- deceiving or misleading users into an advertisement through any false system or software update, error or clean-up prompts or other notifications; or any false Play, Start, Pause, Stop, Return, or other buttons; or any false promises of a reward; or any other similar means.
- affecting users’ normal use of the network or inserting a paid search advert within the results of searches for a government service website, webpage, web app, official account, and so forth.
- delivering adverts without the user’s consent to any means of transport, navigation equipment, smart home appliance, and so forth.
- adding adverts or advert links to an email or online instant message sent by users.
Under the Measures, online advertisements shall follow the below principles:
Advertisements should be truthful and lawful. Contents should not contain false, exaggerated, misleading or other unauthentic information.
Advertising practitioners should consciously abide by relevant laws and regulations and industry self-discipline norms. Namely, content shall be reviewed and controlled; advertisements in special industries and fields (such as healthcare, finance, real estate, etc.) should comply with corresponding industry management regulations.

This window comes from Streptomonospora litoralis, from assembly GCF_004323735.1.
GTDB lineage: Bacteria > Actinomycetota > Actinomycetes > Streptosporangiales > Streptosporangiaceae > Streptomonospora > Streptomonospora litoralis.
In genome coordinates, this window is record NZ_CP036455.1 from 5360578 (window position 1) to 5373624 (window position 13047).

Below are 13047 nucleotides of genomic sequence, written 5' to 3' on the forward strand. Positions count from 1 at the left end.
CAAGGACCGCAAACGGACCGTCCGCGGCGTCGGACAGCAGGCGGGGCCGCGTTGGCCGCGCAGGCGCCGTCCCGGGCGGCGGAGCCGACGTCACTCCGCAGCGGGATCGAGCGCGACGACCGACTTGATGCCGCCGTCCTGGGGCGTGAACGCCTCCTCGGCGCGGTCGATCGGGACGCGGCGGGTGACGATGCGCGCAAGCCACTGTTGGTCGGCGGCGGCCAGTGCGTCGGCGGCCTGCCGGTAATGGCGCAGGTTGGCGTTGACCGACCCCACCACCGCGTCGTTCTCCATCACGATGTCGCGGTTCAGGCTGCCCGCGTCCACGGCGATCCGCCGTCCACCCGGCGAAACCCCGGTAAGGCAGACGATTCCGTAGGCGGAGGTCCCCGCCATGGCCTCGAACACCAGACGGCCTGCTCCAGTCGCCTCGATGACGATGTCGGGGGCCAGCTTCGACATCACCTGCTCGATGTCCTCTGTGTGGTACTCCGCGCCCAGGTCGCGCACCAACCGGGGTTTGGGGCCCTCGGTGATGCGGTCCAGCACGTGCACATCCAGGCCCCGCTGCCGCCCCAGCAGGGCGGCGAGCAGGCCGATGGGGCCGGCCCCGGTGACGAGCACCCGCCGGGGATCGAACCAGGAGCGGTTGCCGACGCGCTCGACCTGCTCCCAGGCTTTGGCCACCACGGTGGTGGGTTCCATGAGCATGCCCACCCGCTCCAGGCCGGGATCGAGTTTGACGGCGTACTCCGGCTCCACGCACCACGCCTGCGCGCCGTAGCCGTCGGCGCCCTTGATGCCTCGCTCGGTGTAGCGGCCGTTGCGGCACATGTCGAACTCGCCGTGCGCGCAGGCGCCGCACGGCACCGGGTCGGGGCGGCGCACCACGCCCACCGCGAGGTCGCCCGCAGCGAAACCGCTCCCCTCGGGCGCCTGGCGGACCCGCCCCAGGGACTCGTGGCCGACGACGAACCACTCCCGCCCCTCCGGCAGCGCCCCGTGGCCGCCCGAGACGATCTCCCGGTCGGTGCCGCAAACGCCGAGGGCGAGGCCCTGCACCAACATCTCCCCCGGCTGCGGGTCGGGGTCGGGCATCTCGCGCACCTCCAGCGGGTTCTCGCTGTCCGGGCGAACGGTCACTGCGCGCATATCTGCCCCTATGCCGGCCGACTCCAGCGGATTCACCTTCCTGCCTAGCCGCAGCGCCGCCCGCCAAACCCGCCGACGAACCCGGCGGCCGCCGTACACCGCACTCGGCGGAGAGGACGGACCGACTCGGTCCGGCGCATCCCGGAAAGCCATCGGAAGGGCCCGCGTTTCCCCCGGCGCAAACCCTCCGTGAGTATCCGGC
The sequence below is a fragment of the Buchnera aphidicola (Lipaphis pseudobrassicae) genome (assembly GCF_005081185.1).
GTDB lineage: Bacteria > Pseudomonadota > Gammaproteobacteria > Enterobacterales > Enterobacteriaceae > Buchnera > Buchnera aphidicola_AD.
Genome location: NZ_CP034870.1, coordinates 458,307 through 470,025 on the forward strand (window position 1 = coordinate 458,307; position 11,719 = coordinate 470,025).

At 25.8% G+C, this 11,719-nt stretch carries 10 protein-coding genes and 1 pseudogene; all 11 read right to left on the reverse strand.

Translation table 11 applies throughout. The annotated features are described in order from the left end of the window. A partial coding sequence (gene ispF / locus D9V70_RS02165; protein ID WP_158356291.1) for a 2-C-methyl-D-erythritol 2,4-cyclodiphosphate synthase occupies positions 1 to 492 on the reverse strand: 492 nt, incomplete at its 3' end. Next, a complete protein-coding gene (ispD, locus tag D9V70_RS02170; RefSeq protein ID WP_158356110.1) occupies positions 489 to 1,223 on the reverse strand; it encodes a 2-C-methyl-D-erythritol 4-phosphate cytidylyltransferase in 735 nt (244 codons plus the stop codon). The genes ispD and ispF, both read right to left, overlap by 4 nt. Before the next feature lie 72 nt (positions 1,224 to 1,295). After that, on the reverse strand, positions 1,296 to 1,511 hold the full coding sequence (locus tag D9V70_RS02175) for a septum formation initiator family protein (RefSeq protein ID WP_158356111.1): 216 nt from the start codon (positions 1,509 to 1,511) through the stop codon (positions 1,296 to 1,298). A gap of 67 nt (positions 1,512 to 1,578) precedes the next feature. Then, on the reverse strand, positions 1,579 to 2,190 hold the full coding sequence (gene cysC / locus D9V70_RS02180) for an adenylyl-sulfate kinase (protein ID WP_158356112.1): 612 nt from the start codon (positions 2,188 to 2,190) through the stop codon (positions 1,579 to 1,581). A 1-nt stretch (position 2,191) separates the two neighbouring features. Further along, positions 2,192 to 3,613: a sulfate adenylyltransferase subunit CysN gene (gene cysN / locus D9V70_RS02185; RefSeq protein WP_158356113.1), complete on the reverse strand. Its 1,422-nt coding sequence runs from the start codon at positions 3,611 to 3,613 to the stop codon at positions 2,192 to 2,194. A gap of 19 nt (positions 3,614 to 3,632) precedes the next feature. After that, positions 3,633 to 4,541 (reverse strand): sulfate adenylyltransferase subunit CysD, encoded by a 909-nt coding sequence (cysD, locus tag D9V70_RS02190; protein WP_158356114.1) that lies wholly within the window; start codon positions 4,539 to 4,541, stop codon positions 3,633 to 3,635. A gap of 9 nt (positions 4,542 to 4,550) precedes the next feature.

Adverts should be identifiable. For example, adverts shall not appear as non-advertisements and mislead consumers. Advertising forms that are difficult to identify, such as search ads, recommendation ads, and social media ads, should be clearly labelled as advertisements.
Adverts shall not infringe upon the legitimate rights and interests of others such as intellectual property rights and commercial reputation.
Advertisements for medical, pharmaceutical, health foods, foods for special medical purposes, medical devices, cosmetics, alcohol, beauty, and online games not conducive to the physical and mental health of minors shall not be published on websites, webpages, internet applications, official accounts and other Internet media targeting minors.
Managing Specific Online Advertising Practices
Companies may utilise pop-ups to directly engage the user with an advertisement, notification or alert. Under the Measures, the ‘close’ symbol shall be prominently displayed in a pop-up. This ensures that the pop-up can be closed with one click. Prohibited pop-up practices include:
- no ‘close’ symbol or the advertisement can only be closed after a set time;
- the ‘close’ symbol is fake, cannot be identified, difficult to locate or the user is obstructed from closing the pop;
- two or more clicks are required to close the pop-up;